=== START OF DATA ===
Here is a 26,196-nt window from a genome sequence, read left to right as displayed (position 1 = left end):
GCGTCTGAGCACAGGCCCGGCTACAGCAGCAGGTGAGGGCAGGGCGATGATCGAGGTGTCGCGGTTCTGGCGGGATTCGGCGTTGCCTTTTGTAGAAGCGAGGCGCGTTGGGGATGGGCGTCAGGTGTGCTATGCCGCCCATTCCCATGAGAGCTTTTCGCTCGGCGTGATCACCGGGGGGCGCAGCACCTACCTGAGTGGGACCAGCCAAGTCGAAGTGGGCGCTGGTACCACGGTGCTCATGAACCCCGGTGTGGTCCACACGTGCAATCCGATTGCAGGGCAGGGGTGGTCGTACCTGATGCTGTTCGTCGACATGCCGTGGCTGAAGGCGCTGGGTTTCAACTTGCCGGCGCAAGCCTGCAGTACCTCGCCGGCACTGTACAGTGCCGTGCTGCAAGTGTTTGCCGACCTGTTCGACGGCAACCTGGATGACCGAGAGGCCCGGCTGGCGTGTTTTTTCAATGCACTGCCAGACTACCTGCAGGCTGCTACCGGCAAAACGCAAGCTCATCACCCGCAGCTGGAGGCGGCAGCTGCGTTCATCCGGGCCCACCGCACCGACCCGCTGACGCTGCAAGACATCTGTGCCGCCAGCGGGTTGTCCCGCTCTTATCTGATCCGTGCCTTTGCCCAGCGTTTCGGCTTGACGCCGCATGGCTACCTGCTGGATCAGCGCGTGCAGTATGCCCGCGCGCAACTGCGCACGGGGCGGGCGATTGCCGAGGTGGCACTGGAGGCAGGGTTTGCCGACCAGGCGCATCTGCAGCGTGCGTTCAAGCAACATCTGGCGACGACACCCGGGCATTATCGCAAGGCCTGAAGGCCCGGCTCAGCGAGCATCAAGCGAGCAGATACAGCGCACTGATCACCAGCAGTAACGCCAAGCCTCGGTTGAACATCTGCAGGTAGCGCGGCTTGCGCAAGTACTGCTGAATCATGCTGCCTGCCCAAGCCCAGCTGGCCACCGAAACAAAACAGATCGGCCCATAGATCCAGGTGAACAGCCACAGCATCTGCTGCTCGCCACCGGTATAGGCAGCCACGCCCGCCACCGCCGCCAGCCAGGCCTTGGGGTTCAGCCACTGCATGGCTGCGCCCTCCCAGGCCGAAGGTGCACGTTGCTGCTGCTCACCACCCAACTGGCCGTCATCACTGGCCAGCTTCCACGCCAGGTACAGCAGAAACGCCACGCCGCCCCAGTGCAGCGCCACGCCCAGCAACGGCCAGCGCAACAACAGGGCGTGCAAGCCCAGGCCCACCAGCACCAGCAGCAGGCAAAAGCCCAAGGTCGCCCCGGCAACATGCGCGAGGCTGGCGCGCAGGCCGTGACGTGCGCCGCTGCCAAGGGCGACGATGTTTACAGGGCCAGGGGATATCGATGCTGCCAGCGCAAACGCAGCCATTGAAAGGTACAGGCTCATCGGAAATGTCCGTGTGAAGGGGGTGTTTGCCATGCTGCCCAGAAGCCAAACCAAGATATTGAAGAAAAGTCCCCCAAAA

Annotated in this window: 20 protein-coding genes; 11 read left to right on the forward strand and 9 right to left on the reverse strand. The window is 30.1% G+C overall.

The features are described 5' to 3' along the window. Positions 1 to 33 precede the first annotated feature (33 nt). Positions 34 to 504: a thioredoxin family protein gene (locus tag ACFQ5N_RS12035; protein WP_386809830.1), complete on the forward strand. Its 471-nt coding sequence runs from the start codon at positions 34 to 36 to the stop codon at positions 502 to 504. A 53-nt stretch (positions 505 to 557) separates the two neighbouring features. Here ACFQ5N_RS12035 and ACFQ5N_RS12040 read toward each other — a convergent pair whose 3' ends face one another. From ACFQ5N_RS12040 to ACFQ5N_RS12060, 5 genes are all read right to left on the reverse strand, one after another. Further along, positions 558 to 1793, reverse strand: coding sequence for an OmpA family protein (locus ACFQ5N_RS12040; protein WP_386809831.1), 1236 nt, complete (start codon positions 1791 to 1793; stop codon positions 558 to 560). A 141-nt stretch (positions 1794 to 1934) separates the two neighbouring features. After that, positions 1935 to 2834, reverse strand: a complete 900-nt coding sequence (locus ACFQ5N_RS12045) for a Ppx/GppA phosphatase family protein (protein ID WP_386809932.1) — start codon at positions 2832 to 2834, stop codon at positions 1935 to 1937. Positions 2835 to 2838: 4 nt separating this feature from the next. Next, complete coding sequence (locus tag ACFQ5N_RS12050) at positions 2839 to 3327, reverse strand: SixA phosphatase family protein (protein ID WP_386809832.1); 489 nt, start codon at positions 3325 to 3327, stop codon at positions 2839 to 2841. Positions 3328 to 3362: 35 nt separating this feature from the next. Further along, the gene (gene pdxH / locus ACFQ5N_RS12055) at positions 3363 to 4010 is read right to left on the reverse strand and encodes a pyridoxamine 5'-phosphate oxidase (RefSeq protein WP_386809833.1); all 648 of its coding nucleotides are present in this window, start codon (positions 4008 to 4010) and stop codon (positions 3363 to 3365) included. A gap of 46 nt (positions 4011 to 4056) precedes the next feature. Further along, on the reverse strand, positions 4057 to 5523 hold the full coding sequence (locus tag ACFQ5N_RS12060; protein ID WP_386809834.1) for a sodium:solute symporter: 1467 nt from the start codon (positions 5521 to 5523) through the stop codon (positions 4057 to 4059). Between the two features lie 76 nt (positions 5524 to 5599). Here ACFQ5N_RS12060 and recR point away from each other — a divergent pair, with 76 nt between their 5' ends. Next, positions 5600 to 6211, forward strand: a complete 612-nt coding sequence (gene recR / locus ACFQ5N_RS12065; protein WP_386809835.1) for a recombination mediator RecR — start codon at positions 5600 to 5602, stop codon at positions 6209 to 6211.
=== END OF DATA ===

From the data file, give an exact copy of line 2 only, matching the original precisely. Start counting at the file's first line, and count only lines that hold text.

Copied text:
GCGTCTGAGCACAGGCCCGGCTACAGCAGCAGGTGAGGGCAGGGCGATGATCGAGGTGTCGCGGTTCTGGCGGGATTCGGCGTTGCCTTTTGTAGAAGCGAGGCGCGTTGGGGATGGGCGTCAGGTGTGCTATGCCGCCCATTCCCATGAGAGCTTTTCGCTCGGCGTGATCACCGGGGGGCGCAGCACCTACCTGAGTGGGACCAGCCAAGTCGAAGTGGGCGCTGGTACCACGGTGCTCATGAACCCCGGTGTGGTCCACACGTGCAATCCGATTGCAGGGCAGGGGTGGTCGTACCTGATGCTGTTCGTCGACATGCCGTGGCTGAAGGCGCTGGGTTTCAACTTGCCGGCGCAAGCCTGCAGTACCTCGCCGGCACTGTACAGTGCCGTGCTGCAAGTGTTTGCCGACCTGTTCGACGGCAACCTGGATGACCGAGAGGCCCGGCTGGCGTGTTTTTTCAATGCACTGCCAGACTACCTGCAGGCTGCTACCGGCAAAACGCAAGCTCATCACCCGCAGCTGGAGGCGGCAGCTGCGTTCATCCGGGCCCACCGCACCGACCCGCTGACGCTGCAAGACATCTGTGCCGCCAGCGGGTTGTCCCGCTCTTATCTGATCCGTGCCTTTGCCCAGCGTTTCGGCTTGACGCCGCATGGCTACCTGCTGGATCAGCGCGTGCAGTATGCCCGCGCGCAACTGCGCACGGGGCGGGCGATTGCCGAGGTGGCACTGGAGGCAGGGTTTGCCGACCAGGCGCATCTGCAGCGTGCGTTCAAGCAACATCTGGCGACGACACCCGGGCATTATCGCAAGGCCTGAAGGCCCGGCTCAGCGAGCATCAAGCGAGCAGATACAGCGCACTGATCACCAGCAGTAACGCCAAGCCTCGGTTGAACATCTGCAGGTAGCGCGGCTTGCGCAAGTACTGCTGAATCATGCTGCCTGCCCAAGCCCAGCTGGCCACCGAAACAAAACAGATCGGCCCATAGATCCAGGTGAACAGCCACAGCATCTGCTGCTCGCCACCGGTATAGGCAGCCACGCCCGCCACCGCCGCCAGCCAGGCCTTGGGGTTCAGCCACTGCATGGCTGCGCCCTCCCAGGCCGAAGGTGCACGTTGCTGCTGCTCACCACCCAACTGGCCGTCATCACTGGCCAGCTTCCACGCCAGGTACAGCAGAAACGCCACGCCGCCCCAGTGCAGCGCCACGCCCAGCAACGGCCAGCGCAACAACAGGGCGTGCAAGCCCAGGCCCACCAGCACCAGCAGCAGGCAAAAGCCCAAGGTCGCCCCGGCAACATGCGCGAGGCTGGCGCGCAGGCCGTGACGTGCGCCGCTGCCAAGGGCGACGATGTTTACAGGGCCAGGGGATATCGATGCTGCCAGCGCAAACGCAGCCATTGAAAGGTACAGGCTCATCGGAAATGTCCGTGTGAAGGGGGTGTTTGCCATGCTGCCCAGAAGCCAAACCAAGATATTGAAGAAAAGTCCCCCAAAA